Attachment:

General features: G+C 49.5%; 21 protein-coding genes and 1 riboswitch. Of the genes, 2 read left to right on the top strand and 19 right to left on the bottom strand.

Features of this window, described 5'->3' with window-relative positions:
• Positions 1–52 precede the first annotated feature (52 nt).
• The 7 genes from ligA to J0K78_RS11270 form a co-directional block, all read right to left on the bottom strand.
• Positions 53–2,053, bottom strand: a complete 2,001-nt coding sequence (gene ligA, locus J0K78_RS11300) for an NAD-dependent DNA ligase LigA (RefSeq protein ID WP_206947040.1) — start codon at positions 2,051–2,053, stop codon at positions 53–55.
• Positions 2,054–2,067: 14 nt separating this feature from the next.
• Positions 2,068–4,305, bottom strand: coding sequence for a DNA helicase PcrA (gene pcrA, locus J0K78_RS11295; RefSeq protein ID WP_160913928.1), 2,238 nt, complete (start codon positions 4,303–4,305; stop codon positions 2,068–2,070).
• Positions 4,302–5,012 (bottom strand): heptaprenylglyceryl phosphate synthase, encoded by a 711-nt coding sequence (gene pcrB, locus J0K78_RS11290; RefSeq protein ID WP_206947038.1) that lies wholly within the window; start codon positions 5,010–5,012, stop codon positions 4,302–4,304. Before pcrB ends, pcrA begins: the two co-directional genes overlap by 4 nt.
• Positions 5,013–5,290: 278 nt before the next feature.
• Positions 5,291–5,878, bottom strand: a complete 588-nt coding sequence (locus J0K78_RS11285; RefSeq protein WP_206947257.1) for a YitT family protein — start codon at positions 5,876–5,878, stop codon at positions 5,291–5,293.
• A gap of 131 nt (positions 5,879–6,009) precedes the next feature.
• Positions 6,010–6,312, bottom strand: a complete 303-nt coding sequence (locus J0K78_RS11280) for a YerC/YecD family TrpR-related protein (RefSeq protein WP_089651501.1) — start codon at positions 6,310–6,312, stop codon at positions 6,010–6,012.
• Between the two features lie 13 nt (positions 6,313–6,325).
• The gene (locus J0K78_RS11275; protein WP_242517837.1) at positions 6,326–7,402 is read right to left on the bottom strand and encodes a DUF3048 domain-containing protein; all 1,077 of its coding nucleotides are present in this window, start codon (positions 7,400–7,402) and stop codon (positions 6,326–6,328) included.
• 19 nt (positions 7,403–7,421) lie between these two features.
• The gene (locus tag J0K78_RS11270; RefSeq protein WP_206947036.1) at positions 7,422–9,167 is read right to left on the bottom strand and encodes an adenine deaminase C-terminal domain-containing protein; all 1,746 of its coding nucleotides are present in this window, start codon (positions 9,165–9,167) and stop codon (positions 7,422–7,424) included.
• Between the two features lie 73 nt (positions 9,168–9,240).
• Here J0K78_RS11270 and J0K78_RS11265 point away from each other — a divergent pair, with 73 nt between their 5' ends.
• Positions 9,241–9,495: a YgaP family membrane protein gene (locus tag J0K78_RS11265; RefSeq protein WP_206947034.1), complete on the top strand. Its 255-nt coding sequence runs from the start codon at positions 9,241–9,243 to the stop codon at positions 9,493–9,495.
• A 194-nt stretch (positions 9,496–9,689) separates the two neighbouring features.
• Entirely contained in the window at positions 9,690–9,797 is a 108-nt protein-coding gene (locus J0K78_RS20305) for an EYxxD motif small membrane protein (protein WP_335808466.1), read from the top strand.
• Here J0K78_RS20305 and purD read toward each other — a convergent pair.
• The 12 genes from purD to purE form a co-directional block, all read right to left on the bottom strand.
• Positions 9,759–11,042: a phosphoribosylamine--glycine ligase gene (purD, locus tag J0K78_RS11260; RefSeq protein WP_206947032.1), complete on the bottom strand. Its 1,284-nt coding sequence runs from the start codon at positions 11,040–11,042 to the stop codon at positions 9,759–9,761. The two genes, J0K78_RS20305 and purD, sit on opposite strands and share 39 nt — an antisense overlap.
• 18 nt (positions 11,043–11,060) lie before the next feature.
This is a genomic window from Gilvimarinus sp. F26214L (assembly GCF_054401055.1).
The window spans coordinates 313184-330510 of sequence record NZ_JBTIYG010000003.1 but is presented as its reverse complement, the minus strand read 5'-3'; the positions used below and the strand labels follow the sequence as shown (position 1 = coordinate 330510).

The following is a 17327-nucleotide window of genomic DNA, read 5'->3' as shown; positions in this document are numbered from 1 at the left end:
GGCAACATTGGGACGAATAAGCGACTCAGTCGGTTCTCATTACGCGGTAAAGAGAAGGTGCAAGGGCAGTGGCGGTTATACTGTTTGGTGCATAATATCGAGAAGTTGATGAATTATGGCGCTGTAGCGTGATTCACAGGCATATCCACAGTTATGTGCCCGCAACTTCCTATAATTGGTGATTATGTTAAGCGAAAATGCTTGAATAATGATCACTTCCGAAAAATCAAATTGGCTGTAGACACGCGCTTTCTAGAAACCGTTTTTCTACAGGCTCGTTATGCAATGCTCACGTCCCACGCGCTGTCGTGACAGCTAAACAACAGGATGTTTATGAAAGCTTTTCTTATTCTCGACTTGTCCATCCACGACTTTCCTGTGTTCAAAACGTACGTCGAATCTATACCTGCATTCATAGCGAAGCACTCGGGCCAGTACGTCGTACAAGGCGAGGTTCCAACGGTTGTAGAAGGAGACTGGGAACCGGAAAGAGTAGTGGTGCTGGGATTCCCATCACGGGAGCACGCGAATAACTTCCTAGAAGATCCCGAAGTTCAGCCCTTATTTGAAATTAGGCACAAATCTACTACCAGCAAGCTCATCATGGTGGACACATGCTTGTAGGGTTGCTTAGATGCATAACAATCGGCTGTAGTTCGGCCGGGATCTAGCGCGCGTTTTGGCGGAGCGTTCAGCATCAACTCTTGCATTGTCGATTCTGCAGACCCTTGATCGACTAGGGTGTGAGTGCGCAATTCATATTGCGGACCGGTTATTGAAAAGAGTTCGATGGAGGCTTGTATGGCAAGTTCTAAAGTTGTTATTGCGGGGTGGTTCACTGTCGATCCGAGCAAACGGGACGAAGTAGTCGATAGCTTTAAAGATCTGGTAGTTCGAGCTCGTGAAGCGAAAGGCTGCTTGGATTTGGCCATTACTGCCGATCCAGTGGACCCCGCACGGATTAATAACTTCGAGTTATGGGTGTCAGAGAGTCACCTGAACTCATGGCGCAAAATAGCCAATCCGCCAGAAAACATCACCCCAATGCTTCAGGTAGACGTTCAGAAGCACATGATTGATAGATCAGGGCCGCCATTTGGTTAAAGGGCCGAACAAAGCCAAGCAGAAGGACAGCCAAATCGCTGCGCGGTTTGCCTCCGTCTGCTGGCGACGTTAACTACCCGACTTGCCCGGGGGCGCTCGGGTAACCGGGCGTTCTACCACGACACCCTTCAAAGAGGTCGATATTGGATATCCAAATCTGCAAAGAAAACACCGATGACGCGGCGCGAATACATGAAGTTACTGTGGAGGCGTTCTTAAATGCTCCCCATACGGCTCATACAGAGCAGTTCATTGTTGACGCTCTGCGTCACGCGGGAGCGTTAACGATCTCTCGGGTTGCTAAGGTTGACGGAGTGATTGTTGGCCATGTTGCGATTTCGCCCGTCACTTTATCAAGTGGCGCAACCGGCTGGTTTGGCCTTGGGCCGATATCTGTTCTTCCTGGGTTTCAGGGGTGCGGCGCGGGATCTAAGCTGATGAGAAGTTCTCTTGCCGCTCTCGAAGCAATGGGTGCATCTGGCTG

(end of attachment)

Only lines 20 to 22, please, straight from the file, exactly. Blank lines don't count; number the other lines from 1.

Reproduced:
• A 194-nt stretch (positions 9,496–9,689) separates the two neighbouring features.
• Entirely contained in the window at positions 9,690–9,797 is a 108-nt protein-coding gene (locus J0K78_RS20305) for an EYxxD motif small membrane protein (protein WP_335808466.1), read from the top strand.
• Here J0K78_RS20305 and purD read toward each other — a convergent pair.